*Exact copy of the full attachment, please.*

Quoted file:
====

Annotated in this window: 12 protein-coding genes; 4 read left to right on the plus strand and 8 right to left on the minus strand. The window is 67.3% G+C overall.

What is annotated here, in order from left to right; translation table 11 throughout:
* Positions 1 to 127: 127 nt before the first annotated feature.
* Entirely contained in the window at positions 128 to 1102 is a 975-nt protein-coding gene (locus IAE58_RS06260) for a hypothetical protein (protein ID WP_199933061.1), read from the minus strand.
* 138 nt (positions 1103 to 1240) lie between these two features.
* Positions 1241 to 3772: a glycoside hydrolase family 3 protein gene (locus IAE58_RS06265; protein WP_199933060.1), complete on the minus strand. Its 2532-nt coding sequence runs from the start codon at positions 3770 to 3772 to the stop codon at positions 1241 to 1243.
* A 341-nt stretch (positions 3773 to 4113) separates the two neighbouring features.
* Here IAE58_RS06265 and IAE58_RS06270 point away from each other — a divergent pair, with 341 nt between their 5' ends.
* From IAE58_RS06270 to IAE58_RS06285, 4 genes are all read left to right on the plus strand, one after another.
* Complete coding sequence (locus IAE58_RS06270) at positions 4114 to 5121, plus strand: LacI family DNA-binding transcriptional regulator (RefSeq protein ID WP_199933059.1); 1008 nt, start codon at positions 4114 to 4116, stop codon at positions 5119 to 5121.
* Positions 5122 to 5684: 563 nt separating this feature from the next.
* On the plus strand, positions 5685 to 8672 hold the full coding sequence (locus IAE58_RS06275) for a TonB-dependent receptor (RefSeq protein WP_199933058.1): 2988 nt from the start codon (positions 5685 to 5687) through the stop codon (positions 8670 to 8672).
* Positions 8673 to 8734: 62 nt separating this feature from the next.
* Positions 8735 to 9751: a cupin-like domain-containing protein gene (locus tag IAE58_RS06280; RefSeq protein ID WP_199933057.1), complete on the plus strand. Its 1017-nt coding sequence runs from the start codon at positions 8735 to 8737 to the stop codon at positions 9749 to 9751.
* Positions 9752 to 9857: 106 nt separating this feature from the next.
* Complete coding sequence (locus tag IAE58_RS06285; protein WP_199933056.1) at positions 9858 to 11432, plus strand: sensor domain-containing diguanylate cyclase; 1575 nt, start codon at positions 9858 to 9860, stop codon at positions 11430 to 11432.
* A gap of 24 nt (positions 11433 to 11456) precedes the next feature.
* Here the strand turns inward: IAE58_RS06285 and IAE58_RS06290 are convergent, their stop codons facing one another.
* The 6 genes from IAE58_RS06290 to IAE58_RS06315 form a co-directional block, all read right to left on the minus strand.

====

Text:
Annotated in this window: 12 protein-coding genes; 4 read left to right on the plus strand and 8 right to left on the minus strand. The window is 67.3% G+C overall.

What is annotated here, in order from left to right; translation table 11 throughout:
* Positions 1 to 127: 127 nt before the first annotated feature.
* Entirely contained in the window at positions 128 to 1102 is a 975-nt protein-coding gene (locus IAE58_RS06260) for a hypothetical protein (protein ID WP_199933061.1), read from the minus strand.
* 138 nt (positions 1103 to 1240) lie between these two features.
* Positions 1241 to 3772: a glycoside hydrolase family 3 protein gene (locus IAE58_RS06265; protein WP_199933060.1), complete on the minus strand. Its 2532-nt coding sequence runs from the start codon at positions 3770 to 3772 to the stop codon at positions 1241 to 1243.
* A 341-nt stretch (positions 3773 to 4113) separates the two neighbouring features.
* Here IAE58_RS06265 and IAE58_RS06270 point away from each other — a divergent pair, with 341 nt between their 5' ends.
* From IAE58_RS06270 to IAE58_RS06285, 4 genes are all read left to right on the plus strand, one after another.
* Complete coding sequence (locus IAE58_RS06270) at positions 4114 to 5121, plus strand: LacI family DNA-binding transcriptional regulator (RefSeq protein ID WP_199933059.1); 1008 nt, start codon at positions 4114 to 4116, stop codon at positions 5119 to 5121.
* Positions 5122 to 5684: 563 nt separating this feature from the next.
* On the plus strand, positions 5685 to 8672 hold the full coding sequence (locus IAE58_RS06275) for a TonB-dependent receptor (RefSeq protein WP_199933058.1): 2988 nt from the start codon (positions 5685 to 5687) through the stop codon (positions 8670 to 8672).
* Positions 8673 to 8734: 62 nt separating this feature from the next.
* Positions 8735 to 9751: a cupin-like domain-containing protein gene (locus tag IAE58_RS06280; RefSeq protein ID WP_199933057.1), complete on the plus strand. Its 1017-nt coding sequence runs from the start codon at positions 8735 to 8737 to the stop codon at positions 9749 to 9751.
* Positions 9752 to 9857: 106 nt separating this feature from the next.
* Complete coding sequence (locus tag IAE58_RS06285; protein WP_199933056.1) at positions 9858 to 11432, plus strand: sensor domain-containing diguanylate cyclase; 1575 nt, start codon at positions 9858 to 9860, stop codon at positions 11430 to 11432.
* A gap of 24 nt (positions 11433 to 11456) precedes the next feature.
* Here the strand turns inward: IAE58_RS06285 and IAE58_RS06290 are convergent, their stop codons facing one another.
* The 6 genes from IAE58_RS06290 to IAE58_RS06315 form a co-directional block, all read right to left on the minus strand.